6 Tips to Control Birthday Party Costs

birthdays on a budgetPhoto credit: Kid’s Birthday Parties via Foter.com/ CC BY

Birthdays are often an excuse for extravagance. Celebrities might spend $5,000 on a cake or buying an $187,000 playhouse for their six-year-old. Or maybe you know families that hire a yacht for their 10-year-old’s party or host 50 kids at Disneyland for the day — 50!

Yet there are those of us who want to try and keep the birthday spending on a tight budget. After all, it’s the thought that counts, right? Plus, paying off credit card debt or keeping up with the mortgage payments is probably more important than a big, blowout bash for a nine-year-old.

Pop that Birthday Budget Balloon

Here, then, are six strategies to help you keep birthday party costs under control:

Accept Assistance.

No, there is no federal assistance program for party planners. But, you likely have friends and family who would be willing to help:

  • Instead of paying $70 to a bakery, ask a friend to contribute a freshly baked cake.
  • Ask grandma and grandpa to suggest some old school games that will save you from paying for a roving arcade truck or a big bouncy house out back. Kids like to play, after all. Maybe offering them some options they haven’t encountered before will win points for novelty while also giving family members a chance to prove they’re still pretty awesome.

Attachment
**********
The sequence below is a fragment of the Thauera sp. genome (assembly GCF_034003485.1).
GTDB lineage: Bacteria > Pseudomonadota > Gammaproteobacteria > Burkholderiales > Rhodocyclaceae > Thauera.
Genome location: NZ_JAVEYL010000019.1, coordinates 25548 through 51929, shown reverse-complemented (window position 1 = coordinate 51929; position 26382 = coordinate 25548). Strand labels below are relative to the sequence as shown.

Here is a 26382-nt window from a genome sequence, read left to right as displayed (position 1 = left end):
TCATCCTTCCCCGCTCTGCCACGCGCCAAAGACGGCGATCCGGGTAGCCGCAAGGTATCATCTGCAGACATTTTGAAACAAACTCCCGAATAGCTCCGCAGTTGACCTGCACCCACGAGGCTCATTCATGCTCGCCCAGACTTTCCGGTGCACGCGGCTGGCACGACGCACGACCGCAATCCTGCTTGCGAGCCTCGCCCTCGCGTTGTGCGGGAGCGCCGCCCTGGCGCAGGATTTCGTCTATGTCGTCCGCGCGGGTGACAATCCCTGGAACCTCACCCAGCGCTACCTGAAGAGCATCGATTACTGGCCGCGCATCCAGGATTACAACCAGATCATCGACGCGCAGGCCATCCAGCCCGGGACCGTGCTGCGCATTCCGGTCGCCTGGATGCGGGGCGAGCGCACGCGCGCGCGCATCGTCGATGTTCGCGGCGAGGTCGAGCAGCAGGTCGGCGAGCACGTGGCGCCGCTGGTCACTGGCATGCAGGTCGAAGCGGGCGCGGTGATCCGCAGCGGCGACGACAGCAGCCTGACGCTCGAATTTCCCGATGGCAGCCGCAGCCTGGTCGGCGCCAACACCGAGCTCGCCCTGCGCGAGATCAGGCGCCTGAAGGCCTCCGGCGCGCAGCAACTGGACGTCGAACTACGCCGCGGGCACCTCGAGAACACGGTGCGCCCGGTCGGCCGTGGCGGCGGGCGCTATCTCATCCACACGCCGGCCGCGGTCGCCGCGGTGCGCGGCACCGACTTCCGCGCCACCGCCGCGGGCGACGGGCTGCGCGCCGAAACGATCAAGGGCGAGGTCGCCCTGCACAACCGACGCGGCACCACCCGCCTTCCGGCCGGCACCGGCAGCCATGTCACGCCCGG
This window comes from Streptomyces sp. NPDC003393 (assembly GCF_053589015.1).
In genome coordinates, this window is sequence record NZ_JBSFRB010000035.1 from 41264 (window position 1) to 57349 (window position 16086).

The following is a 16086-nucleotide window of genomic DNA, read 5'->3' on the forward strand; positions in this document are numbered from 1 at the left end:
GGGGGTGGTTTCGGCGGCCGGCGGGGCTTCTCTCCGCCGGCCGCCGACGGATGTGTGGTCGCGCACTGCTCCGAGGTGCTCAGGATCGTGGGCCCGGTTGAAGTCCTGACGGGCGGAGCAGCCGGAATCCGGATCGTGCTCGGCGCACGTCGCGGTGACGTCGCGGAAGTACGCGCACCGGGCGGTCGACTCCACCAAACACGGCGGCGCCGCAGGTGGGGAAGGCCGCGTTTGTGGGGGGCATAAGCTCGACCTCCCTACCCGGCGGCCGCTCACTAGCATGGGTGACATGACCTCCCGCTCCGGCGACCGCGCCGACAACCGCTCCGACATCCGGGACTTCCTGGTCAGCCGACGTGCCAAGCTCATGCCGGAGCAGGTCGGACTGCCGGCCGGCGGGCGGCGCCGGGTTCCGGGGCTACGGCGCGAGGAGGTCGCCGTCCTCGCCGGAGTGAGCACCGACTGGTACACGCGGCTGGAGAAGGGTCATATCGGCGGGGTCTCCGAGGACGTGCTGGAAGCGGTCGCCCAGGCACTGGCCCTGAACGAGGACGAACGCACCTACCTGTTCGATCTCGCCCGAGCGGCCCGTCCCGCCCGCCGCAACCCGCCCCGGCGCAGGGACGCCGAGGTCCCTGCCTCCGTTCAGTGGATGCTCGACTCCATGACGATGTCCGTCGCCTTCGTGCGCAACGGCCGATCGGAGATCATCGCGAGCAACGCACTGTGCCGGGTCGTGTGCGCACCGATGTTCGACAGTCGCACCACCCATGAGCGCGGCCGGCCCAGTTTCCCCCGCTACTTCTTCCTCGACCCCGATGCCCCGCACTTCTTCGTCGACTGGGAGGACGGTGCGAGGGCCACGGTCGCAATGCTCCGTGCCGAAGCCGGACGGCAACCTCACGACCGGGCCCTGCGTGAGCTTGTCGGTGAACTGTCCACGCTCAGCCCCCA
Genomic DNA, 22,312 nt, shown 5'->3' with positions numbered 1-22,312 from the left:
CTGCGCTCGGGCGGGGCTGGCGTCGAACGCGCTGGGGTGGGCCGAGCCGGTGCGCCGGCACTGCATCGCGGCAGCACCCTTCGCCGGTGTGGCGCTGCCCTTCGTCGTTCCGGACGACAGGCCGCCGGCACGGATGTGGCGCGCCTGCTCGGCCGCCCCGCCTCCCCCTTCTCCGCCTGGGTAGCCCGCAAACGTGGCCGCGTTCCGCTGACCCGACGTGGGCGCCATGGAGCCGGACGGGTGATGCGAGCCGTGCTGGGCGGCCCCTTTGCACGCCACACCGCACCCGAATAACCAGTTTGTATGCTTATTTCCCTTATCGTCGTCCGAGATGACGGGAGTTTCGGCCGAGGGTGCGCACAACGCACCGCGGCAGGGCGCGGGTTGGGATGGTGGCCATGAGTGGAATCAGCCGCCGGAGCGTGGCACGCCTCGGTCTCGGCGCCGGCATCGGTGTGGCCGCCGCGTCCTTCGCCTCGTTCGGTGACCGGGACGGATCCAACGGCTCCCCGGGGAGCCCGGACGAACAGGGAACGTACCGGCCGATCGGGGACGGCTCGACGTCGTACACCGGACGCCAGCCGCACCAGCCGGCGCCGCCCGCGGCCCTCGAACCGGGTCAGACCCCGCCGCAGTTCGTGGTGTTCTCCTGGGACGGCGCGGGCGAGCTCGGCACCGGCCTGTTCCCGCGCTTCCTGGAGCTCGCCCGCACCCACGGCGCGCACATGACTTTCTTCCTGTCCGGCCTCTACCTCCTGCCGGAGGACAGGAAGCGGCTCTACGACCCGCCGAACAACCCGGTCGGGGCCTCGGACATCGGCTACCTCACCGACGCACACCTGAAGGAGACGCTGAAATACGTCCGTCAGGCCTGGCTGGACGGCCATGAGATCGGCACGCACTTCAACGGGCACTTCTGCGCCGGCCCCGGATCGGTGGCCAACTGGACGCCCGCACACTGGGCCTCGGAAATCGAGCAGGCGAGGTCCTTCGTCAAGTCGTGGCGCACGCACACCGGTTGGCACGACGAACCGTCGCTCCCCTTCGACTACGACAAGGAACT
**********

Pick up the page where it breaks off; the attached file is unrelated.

• Invite young cousins and neighborhood friends to be crafty and draw or paint decorations for the party. It will look homemade, sure, but the birthday honoree will also feel the love of their family and friends whenever they look about them.

Party Outdoors.

If you’re looking at a warm weather birthday, you might host a movie night on screen in a backyard, a field day at a neighborhood park, or an obstacle course in the cul de sac (having warned the neighbors first). These options are more affordable and again will encourage creativity that can make your party distinct.

budget birthday

Photo credit: ND Strupler via Foter.com / CC BY

Think Strategically about Timing.

Planning a party over lunch or dinner might suggest you will be offering a meal. Inviting folks between 2 and 5 saves you from this expectation — snacks will likely do the trick.
If you are going to serve food, keep the menu simple and find a friend who can let you borrow their membership to a bulk store such as Costco or Sam’s Club.

Price Package Deals.

If celebrating the big day is happening at a party venue, shop around to see who offers the best deal. Sometimes a party sticker price seems more expensive than a competitor. But compare it line by line to see what’s included in each offer.

Plan Ahead.

By keeping an eye on sales you can often find party items at reduced costs. This is a good way to keep control of party decoration costs, paper supplies and plastic cutlery, and anything that goes in the loot bags (if you decide your guests can’t go without swag).